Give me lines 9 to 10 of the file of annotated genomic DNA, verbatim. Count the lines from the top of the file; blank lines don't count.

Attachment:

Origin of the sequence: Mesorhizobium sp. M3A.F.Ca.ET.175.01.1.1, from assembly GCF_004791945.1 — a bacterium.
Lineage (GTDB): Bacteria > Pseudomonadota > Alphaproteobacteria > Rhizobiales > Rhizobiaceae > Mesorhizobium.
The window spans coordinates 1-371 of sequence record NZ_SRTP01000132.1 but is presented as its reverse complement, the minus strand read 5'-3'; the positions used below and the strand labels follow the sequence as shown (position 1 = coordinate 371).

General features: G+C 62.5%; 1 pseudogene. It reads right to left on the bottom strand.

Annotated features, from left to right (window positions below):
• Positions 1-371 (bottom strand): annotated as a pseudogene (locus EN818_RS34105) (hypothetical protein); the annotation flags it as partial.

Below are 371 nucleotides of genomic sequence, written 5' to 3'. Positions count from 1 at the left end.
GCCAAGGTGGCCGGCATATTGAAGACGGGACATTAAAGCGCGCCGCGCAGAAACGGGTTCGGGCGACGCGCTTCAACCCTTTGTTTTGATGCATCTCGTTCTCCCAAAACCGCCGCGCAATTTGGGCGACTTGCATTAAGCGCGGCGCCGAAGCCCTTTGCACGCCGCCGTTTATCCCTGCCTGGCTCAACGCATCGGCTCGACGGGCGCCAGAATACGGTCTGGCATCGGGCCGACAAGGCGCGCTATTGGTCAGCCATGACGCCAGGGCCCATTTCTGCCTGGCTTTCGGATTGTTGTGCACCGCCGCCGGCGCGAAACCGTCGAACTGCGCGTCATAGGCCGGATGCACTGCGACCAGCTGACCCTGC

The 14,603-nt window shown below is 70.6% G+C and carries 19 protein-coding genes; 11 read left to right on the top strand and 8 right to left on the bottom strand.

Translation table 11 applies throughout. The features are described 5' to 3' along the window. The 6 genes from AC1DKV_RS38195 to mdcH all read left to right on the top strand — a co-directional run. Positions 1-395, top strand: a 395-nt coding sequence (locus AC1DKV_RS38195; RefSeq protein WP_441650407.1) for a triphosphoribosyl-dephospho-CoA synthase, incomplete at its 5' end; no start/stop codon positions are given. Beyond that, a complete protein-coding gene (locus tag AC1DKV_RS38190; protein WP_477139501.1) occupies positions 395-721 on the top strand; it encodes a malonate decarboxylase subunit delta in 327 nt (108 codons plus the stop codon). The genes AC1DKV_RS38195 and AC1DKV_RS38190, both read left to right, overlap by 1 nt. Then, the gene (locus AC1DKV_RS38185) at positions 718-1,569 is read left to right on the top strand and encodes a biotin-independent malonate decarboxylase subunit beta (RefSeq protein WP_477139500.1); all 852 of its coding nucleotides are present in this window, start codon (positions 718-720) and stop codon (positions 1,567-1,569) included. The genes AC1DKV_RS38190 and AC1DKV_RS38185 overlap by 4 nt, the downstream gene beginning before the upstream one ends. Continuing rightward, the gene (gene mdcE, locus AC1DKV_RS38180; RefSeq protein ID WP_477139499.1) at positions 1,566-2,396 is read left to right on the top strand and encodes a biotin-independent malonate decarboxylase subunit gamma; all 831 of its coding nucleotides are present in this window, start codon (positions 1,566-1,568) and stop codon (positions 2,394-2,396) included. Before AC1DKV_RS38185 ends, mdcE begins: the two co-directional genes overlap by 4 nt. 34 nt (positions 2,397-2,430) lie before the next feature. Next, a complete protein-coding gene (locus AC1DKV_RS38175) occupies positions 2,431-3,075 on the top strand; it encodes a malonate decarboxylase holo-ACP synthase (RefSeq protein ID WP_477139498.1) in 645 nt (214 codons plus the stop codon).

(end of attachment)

The 14,603-nt window shown below is 70.6% G+C and carries 19 protein-coding genes; 11 read left to right on the top strand and 8 right to left on the bottom strand.

Translation table 11 applies throughout. The features are described 5' to 3' along the window. The 6 genes from AC1DKV_RS38195 to mdcH all read left to right on the top strand — a co-directional run. Positions 1-395, top strand: a 395-nt coding sequence (locus AC1DKV_RS38195; RefSeq protein WP_441650407.1) for a triphosphoribosyl-dephospho-CoA synthase, incomplete at its 5' end; no start/stop codon positions are given. Beyond that, a complete protein-coding gene (locus tag AC1DKV_RS38190; protein WP_477139501.1) occupies positions 395-721 on the top strand; it encodes a malonate decarboxylase subunit delta in 327 nt (108 codons plus the stop codon). The genes AC1DKV_RS38195 and AC1DKV_RS38190, both read left to right, overlap by 1 nt. Then, the gene (locus AC1DKV_RS38185) at positions 718-1,569 is read left to right on the top strand and encodes a biotin-independent malonate decarboxylase subunit beta (RefSeq protein WP_477139500.1); all 852 of its coding nucleotides are present in this window, start codon (positions 718-720) and stop codon (positions 1,567-1,569) included. The genes AC1DKV_RS38190 and AC1DKV_RS38185 overlap by 4 nt, the downstream gene beginning before the upstream one ends. Continuing rightward, the gene (gene mdcE, locus AC1DKV_RS38180; RefSeq protein ID WP_477139499.1) at positions 1,566-2,396 is read left to right on the top strand and encodes a biotin-independent malonate decarboxylase subunit gamma; all 831 of its coding nucleotides are present in this window, start codon (positions 1,566-1,568) and stop codon (positions 2,394-2,396) included. Before AC1DKV_RS38185 ends, mdcE begins: the two co-directional genes overlap by 4 nt. 34 nt (positions 2,397-2,430) lie before the next feature. Next, a complete protein-coding gene (locus AC1DKV_RS38175) occupies positions 2,431-3,075 on the top strand; it encodes a malonate decarboxylase holo-ACP synthase (RefSeq protein ID WP_477139498.1) in 645 nt (214 codons plus the stop codon).